Simple Brisket for a Crowd
This is as close as I think anyone can get to a brisket from the shtetl. It is a simple one-pot holiday meal.
8-10 pound whole brisket, trimmed
5 pounds onions, sliced
5 pounds carrots, peeled and trimmed
2 bunches celery, cleaned and cut in into large pieces
4-5 large leeks, white part only, cleaned and cut into
2 heads garlic, peeled and finely minced
2-4 bay leaves
salt and fresh ground black pepper, to taste
Generously oil a large roasting pan. For this I suggest using a doubled full steam table pan. Place the onions in the bottom of the pan and place the meat on top. Scatter the rest of the veggies around the pan, season with salt and pepper, cover tightly with heavy foil and place in a 350 degree oven. Let roast 4-6 hours or until the meat falls apart. Check every 40-50 minutes after the first hour, and add some broth or water if the pan is too dry. Serves about 15-20.
Vinegar and Brown Sugar Braised Brisket
I try to make other brisket recipes, but no matter how spectacular, they always elicit frowns because they are not this recipe! You can cut this recipe in half for smaller groups.
1 whole brisket (about 8-12 pounds), trimmed
3 pounds onions, thinly sliced
1/2 cup canola oil
1 cup white vinegar
1 2/3 cups firmly packed dark brown sugar
2 cups ketchup
1 cup water
Peel and slice the onions (a food processor does it in an instant). Set aside.
Heat a large skillet over medium-low heat, and add the oil. Add the onions and sauté until they begin to turn golden brown. It is OK if the skillet has a lot of liquid in it. It will help flavor the sauce. Cook until golden brown but not caramelized, just a nice amber shade.
Note: For this brisket, I use a doubled full steam pan and heavy-duty foil.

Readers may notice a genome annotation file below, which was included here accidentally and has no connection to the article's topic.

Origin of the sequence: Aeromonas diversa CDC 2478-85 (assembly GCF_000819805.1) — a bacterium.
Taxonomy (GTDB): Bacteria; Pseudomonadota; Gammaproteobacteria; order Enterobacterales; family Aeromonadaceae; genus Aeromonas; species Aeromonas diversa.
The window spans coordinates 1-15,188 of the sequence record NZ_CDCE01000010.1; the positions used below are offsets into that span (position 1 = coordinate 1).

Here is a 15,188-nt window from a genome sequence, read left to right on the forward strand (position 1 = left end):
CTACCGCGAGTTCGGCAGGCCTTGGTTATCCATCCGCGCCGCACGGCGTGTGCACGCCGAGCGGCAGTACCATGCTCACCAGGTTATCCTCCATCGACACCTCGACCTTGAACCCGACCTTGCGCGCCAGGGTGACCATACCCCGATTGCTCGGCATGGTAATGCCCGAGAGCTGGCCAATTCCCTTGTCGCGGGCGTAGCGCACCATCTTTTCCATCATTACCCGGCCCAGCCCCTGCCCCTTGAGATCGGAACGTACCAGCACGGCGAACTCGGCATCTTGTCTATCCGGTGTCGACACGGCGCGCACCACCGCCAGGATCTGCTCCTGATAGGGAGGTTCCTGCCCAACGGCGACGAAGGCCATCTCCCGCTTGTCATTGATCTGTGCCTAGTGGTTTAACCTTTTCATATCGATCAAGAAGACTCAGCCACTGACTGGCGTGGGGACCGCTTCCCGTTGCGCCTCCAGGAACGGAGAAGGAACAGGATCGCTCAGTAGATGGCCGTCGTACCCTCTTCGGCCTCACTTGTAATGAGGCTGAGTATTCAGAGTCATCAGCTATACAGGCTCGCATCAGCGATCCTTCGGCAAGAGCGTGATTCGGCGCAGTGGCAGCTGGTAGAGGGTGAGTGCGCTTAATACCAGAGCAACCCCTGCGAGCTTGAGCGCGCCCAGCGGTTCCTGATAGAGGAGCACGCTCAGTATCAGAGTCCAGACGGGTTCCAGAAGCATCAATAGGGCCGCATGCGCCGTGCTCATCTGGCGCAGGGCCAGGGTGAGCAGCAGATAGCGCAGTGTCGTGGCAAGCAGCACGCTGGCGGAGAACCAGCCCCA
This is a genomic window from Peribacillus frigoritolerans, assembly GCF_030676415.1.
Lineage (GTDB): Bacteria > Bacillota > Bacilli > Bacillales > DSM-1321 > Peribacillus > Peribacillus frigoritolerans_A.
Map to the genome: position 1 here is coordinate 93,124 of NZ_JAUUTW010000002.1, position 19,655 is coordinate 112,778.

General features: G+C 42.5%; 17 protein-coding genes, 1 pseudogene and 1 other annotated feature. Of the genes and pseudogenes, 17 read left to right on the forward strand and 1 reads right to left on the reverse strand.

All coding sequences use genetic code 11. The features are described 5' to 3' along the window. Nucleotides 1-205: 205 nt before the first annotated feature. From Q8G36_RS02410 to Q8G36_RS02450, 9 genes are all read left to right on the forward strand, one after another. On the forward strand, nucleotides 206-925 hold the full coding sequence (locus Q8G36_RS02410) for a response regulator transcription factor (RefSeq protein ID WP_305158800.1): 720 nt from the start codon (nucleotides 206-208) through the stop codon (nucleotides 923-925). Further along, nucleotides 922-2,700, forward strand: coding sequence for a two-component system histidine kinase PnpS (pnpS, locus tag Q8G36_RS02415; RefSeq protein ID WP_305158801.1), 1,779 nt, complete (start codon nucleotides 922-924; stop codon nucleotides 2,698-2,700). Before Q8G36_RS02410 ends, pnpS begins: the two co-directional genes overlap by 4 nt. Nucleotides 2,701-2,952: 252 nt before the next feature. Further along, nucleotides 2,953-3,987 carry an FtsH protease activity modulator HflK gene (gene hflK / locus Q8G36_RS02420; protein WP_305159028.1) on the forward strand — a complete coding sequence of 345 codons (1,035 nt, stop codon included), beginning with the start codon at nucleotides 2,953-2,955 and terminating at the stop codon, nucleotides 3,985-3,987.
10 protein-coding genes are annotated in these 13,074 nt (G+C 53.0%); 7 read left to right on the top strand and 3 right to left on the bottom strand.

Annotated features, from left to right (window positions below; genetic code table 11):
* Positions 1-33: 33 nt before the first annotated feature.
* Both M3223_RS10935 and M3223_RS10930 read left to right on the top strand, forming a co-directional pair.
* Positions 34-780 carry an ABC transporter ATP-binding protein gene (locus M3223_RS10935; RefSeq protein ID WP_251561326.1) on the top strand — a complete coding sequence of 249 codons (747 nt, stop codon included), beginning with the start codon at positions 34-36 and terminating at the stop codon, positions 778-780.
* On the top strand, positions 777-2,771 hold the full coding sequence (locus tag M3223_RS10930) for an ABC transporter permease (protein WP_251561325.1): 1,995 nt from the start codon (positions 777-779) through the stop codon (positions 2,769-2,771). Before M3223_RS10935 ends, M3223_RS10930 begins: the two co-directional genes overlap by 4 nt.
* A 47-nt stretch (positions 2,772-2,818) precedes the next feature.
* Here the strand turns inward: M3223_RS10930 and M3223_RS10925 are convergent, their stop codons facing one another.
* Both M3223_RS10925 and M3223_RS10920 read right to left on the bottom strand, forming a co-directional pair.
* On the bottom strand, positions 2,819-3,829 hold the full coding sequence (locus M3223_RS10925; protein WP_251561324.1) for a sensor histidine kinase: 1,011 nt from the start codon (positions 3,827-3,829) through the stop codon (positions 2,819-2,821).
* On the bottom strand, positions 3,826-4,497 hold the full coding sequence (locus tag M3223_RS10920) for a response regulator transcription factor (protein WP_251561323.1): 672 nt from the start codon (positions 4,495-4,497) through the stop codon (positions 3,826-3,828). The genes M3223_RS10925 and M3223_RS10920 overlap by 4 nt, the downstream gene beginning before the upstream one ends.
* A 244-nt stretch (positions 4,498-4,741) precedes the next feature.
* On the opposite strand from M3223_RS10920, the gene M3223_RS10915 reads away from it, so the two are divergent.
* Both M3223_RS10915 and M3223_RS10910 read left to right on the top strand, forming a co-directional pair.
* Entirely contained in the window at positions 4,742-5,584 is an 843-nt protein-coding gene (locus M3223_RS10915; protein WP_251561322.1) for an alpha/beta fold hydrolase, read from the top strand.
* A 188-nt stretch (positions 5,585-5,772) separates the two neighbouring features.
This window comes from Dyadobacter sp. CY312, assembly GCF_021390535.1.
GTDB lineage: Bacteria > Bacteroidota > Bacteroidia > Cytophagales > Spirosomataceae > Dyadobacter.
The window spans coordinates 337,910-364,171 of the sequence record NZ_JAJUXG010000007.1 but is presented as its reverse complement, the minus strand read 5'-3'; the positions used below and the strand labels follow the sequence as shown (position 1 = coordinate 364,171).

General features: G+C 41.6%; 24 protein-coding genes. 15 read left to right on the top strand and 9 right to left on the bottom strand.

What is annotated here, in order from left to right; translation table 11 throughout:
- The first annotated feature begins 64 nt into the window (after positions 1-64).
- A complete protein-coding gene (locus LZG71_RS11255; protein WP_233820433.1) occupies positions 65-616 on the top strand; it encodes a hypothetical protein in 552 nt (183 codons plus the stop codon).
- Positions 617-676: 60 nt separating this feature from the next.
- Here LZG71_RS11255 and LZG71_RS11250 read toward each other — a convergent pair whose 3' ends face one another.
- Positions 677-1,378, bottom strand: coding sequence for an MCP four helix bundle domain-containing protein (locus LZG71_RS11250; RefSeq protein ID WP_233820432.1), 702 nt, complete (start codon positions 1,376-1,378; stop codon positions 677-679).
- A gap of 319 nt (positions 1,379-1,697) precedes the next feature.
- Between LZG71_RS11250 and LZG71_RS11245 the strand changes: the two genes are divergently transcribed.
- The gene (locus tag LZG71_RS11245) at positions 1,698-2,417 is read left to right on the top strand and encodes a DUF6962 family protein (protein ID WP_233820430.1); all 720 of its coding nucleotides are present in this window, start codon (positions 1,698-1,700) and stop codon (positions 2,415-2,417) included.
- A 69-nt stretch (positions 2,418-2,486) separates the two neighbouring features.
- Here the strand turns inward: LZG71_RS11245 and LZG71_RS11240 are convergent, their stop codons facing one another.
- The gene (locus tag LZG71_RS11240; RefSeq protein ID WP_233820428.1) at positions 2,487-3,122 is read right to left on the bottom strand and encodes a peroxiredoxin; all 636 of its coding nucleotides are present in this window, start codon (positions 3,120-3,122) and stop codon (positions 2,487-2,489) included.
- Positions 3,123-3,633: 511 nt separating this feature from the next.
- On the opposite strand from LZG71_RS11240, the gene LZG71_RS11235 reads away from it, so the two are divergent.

Brush the bottom of the roasting pan with canola oil. Rinse the brisket well and place in the pan. Place the onions around the brisket.
In a large bowl, mix the brown sugar, vinegar, ketchup and water. Mix well and pour over the meat. Cover tightly with a double sheet of foil and place in a 350-degree oven. Roast for about 2-3 hours. Check to make sure there is enough liquid and then roast for an additional 2-4 hours depending on size. Check frequently to make sure the sugar doesn’t burn and that there is enough liquid in the pan.
Add more boiling water if more liquid is needed. (The boiling water ensures constant cooking and no cooling for cooled liquid.) The brisket is done when it literally falls apart when pierced with a fork or easily breaks apart.
Note: If I am making this amount of brisket, I always make it the day before. I let it cool, slice it and place it back in the gravy. Then I refrigerate it. As it chills, the fat congeals and I can chip it off the next day before reheating. Serving is a snap. Reheat covered for about 30-40 minutes at 325 degrees. Serves 15-25.
Joni Schockett lives in Massachusetts. When not cooking or writing about food, she is an associate professor of English at Wentworth Institute of Technology in Boston. Her e-mail address is [email protected]
Staff at Washington Jewish Week does not test recipes and therefore may not be able to answer readers’ questions.